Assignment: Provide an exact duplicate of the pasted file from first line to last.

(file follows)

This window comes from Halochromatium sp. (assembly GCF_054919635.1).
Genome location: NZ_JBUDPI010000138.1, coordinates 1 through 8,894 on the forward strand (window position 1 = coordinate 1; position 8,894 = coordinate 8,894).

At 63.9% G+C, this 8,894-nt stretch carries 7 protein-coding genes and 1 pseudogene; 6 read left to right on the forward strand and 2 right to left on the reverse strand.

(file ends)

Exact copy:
This window comes from Halochromatium sp. (assembly GCF_054919635.1).
Genome location: NZ_JBUDPI010000138.1, coordinates 1 through 8,894 on the forward strand (window position 1 = coordinate 1; position 8,894 = coordinate 8,894).

At 63.9% G+C, this 8,894-nt stretch carries 7 protein-coding genes and 1 pseudogene; 6 read left to right on the forward strand and 2 right to left on the reverse strand.